Two fishermen kidnapped
Published on: Wednesday, September 12, 2018

Kota Kinabalu: Kidnappers have struck again in the State's East Coast, this time abducting two Indonesian fishermen, in waters off Semporna's Pulau Gaya early Tuesday.Acting Sabah Police Commissioner Datuk Omar Mammah (pic) said the victims, both men in their 30s, were with two other fishermen and had just docked on Pulau Gaya when they were approached by a pump boat.

The abductors spoke in Suluk are believed armed with M16, according to one of the crew who was hiding with another in a compartment in front of the boat.

"The crew said the suspects were clad in dark clothing and wearing face masks when the incident occurred at about 12.30am," Omar told reporters at the Ma'al Hijrah celebration, here, Tuesday morning.

"When the two crew members came out from hiding, they found their 40-year-old skipper, identified as Samsul Saguni, and 35-year-old assistant, Usman Yunus, missing. One of the hiding crew then lodged a report about missing co-workers.

"We have taken a statement from the witness and are investigating the case," said Omar, adding that they were also checking whether the suspects belong to a kidnap-for ransom group.

Omar also said this was the first kidnapping incident in Sabah this year, adding the fishing boat had a licence to operate within the curfew hours in the Eastern Sabah Security Zone (Esszone).

"There have been no demands made for any ransom yet. We are not sure if the kidnapped fishermen are still in the country… investigations are ongoing," he said.

Sabah's 6pm to 6am sea curfew, first imposed four years ago, was extended to Sept 13 and covers areas up to three nautical miles off Tawau, Semporna, Kunak, Lahad Datu, Kinabatangan, Sandakan and Beluran.

Sabah's East Coast used to be a major target for kidnap-for-ransom groups who found it lucrative to abduct tourists from the many islands.

Tourism took a dive from 2013 onwards following a spate of tourist kidnappings, but incidences have reduced following the introduction of a curfew from 6pm to 6am four years ago.

Since then, the kidnappers have set their sights on fishing trawlers, usually at the borders of international waters.

Meanwhile, one of the fishermen who escaped being kidnapped revealed how he hid underneath a pile of plywood and gunnysacks after the armed men boarded their boat.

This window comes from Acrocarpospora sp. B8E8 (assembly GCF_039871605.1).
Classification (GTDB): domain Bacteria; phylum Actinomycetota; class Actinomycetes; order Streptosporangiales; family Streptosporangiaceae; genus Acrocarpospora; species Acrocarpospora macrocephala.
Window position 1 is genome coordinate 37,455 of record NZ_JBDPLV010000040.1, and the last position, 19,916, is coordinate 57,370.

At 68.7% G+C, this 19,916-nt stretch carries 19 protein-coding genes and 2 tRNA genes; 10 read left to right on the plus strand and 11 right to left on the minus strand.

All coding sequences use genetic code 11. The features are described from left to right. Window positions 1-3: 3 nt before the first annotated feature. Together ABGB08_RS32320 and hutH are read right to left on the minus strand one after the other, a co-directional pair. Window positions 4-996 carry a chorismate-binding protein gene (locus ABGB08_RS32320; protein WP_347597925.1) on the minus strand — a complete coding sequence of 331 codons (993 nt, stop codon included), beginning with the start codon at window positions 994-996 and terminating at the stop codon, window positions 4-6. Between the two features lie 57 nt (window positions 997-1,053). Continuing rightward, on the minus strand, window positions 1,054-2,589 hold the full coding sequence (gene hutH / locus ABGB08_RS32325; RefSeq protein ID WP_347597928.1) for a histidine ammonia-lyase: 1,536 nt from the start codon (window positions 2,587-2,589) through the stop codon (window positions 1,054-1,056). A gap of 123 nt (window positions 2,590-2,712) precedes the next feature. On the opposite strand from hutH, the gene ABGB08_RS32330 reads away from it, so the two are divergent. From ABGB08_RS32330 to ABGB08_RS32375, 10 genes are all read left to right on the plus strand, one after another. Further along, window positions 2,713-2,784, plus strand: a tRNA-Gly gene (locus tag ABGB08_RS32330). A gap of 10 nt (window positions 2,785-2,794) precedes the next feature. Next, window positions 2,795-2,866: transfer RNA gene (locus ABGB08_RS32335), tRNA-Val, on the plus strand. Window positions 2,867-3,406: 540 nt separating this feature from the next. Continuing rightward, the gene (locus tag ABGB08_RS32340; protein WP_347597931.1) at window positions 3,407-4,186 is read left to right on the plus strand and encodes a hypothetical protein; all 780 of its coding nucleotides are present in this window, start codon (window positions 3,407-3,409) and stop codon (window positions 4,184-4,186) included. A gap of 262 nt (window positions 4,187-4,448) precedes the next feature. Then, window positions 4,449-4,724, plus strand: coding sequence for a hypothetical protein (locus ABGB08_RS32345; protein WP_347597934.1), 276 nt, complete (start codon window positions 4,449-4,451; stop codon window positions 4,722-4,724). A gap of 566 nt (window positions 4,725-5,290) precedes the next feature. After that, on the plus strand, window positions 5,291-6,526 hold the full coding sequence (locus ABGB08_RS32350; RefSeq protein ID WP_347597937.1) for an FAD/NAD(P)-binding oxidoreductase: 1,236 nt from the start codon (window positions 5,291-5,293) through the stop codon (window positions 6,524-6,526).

The man, who only wished to be identified as Bakri, said he was resting in his makeshift quarters, which was used to store the ship's anchor, when he noticed a pump boat closing in on their vessel shortly after midnight.

"I felt something amiss when the lights on the pump boat were suddenly switched off when it was almost nearing our boat," he said.

Not long after that, he said, two men who he believed to be armed and wearing masks got onto their boat.

"I immediately went under a pile of plywood and also managed to get some gunnysacks to cover over it.

"I feared for my life as this was the first time I went through such an experience. My only thoughts were how and if I am going to survive this," he said.

Bakri said there were four of them on the boat when the incident took place, adding the rest of the crew members had earlier gone to send their catch on land in Semporna.

"I remained as quiet as I could be when the gunmen searched below the deck. I was also thinking how the rest of my colleagues were doing. After about an hour, my friend called out to me… only then I came out. I wouldn't have if he didn't," he said.

The gunmen spoke to each other while they were below deck, he said, but he could not understand what they were saying although he believed they were from a neighbouring country.

Bakri said his friend then telephoned their employer in Tawau who in turn reported to the police before they made their way back to land.


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